After the Dissolution--the biggest legal transfer of wealth in England's history--the Crown either bestowed or sold the church properties to peers and gentry. By far, most of the estates went to the landed gentry, and thus emerged to prominence, in essence for the first time there, the aristocracy.Share
The gentleman manifested his status in a number of ways, whether by extensive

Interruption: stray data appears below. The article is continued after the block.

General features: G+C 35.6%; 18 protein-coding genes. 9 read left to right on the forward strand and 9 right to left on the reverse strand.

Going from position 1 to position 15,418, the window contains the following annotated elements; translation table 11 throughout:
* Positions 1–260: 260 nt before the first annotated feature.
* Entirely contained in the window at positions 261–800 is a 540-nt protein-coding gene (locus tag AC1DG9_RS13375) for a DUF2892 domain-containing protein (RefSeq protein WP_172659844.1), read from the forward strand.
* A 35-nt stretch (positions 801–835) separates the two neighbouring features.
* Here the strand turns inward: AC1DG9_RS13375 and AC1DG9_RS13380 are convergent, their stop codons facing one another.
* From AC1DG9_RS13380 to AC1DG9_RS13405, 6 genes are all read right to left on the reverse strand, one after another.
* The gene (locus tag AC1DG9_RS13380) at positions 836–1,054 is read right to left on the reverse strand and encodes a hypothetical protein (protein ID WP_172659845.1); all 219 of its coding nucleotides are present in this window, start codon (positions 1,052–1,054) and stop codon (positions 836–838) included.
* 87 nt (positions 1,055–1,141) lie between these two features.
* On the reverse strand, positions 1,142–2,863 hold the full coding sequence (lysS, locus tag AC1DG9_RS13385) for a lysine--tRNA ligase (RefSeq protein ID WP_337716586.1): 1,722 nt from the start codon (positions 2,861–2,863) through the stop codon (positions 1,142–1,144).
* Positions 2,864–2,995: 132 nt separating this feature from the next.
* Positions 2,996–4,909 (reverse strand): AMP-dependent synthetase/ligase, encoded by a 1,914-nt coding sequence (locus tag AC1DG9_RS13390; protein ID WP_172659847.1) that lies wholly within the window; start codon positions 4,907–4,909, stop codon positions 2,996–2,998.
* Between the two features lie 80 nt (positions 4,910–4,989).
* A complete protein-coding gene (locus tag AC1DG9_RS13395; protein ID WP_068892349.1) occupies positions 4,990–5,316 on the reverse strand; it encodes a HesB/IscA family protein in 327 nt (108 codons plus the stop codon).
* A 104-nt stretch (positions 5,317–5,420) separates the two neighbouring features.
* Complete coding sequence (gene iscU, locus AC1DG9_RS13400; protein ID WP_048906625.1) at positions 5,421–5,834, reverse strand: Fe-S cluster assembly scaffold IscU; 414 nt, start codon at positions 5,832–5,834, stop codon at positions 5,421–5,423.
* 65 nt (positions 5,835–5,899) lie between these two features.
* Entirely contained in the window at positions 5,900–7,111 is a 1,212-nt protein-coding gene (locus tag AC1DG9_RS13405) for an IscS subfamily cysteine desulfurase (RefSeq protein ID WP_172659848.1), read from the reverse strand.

desecrationrenovation of the appropriated abbeys and convents into great country houses (in one case, the gatehouse was brutally driven through the nave of an old parish church), or by riding about in ornate coaches, or by constructing the family pew (usually in the impropriated parish church of which he was patron). The family pew served not only to preserve a permanent place for the (invariably non-Catholic) squire's family at church, but also to distinguish them from the rest of the populace, and to denote their patronage of the parish.